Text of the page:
Those concerned with gender issues were catered for equally as well as those wishing to discuss health education, computerized adult education management, adult education in museums or quality management systems.
Prizes were also awarded for the best courses on “The Internet for Beginners”, there was a “Best Practice Exchange” and a continuing education fair with providers from the Volkshochschulen (community adult education centres) themselves as well as from German and foreign educational companies. Platform discussions addressed the financial and political issues facing adult education, and how these might be resolved. There was a huge party for all participants and other guests, with music, dancing and conversation until late in the night.
Never before had there been so many foreign participants at a German Adult Education Conference. There had never been so many lectures, working groups and exhibition stands devoted to such a broad range of issues discussing and presenting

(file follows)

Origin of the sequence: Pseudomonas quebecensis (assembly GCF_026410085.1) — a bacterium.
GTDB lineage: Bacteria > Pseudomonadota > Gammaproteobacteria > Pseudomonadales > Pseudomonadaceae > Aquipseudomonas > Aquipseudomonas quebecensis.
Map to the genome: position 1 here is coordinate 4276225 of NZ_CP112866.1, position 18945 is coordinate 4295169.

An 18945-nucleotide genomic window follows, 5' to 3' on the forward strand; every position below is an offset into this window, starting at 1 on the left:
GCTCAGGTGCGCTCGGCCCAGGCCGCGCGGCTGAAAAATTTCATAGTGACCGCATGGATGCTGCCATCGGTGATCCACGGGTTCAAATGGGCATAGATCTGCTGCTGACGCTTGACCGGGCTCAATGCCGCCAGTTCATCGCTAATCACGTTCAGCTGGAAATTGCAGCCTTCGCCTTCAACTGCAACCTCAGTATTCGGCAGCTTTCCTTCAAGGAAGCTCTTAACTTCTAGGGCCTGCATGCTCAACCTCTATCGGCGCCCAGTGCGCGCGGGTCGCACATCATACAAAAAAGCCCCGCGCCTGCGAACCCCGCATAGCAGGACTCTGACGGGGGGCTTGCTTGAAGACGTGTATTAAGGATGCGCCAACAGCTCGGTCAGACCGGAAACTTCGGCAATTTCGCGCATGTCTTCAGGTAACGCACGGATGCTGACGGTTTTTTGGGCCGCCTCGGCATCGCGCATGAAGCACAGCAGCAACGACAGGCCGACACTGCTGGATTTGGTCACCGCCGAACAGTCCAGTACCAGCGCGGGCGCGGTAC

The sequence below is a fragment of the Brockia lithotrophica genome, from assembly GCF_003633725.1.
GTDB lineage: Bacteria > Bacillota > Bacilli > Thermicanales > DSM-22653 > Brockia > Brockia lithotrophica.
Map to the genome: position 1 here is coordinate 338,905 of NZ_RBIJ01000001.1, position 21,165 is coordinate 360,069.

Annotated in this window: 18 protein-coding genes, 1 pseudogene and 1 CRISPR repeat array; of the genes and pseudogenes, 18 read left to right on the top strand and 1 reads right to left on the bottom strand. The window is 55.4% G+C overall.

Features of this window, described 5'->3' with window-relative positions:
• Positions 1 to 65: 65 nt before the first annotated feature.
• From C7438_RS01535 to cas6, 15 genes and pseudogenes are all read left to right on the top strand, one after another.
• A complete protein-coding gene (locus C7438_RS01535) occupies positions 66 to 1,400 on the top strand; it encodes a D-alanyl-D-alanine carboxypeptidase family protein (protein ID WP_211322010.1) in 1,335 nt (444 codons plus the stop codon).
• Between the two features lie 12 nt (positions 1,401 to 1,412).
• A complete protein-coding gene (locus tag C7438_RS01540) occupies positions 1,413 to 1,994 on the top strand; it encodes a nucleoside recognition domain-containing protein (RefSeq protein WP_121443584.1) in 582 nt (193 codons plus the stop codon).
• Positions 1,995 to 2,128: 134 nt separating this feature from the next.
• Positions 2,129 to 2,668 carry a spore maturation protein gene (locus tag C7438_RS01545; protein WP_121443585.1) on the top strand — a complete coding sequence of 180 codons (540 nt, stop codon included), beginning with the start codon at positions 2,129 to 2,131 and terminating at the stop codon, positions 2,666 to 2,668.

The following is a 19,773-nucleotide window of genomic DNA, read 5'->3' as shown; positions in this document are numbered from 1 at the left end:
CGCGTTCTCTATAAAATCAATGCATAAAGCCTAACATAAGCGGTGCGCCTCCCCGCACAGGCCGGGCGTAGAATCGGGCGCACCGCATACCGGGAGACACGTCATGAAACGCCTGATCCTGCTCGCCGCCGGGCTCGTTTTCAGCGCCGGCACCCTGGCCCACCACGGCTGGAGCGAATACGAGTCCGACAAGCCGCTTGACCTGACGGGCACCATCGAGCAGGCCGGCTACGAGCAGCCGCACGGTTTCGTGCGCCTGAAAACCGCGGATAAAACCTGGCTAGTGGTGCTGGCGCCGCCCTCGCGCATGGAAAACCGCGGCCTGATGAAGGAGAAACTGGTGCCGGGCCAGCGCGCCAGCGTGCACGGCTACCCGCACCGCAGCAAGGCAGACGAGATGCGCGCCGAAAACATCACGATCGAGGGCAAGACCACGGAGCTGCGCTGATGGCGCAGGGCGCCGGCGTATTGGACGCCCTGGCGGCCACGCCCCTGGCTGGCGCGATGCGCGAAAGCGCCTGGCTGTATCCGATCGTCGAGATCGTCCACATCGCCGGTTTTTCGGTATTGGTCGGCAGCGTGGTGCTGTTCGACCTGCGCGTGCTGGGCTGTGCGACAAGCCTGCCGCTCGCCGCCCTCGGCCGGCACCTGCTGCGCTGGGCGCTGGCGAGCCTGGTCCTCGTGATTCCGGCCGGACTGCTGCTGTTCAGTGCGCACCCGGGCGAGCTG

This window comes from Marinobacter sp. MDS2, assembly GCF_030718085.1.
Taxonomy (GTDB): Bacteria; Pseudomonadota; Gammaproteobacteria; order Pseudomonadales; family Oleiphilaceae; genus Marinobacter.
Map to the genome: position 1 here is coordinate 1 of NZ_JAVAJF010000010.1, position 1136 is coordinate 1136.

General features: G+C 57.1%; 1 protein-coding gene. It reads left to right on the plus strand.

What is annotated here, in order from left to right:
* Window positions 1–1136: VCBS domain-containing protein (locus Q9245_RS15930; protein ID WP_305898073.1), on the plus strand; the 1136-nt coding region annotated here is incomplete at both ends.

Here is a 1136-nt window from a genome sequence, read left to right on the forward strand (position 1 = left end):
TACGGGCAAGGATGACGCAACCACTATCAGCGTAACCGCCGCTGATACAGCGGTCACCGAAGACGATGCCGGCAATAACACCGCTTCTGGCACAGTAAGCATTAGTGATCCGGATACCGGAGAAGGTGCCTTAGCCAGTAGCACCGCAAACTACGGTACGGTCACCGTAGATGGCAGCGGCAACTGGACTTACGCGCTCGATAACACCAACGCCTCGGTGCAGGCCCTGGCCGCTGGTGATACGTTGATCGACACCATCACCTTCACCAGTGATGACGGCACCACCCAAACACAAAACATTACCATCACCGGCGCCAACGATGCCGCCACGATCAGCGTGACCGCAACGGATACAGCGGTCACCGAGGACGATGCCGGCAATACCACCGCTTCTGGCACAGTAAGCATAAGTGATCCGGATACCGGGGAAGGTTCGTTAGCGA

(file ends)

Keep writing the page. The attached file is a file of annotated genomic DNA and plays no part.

We at the Institute for International Cooperation of the German Adult Education Association (IIZ/DVV) see this as a welcome and necessary development. But while the phrase “at a time of globalization”, which is now so often used, may of course be true, it is surely not an adequate explanation.
Globalization was indeed the key word that haunted and electrified the Conference in various guises, from the slogan “Local, global, no matter” to the frightening question “Is the South losing touch?”, which Professor Nuscheler incisively posed in his widely praised speech (reprinted here) that linked in with another theme, “Global Learning”, discussed in our last issue. It is all very well setting ourselves the fine-sounding historic task of “influencing globalization”, but we then need to think about what forms of international cooperation we want, and what we are actually going to do, and to exchange experiences of “public-private partnerships”.
Nearly 25 sessions provided an opportunity to find and exchange information. The breadth of topics, only a few of which can be mentioned here, speaks for itself: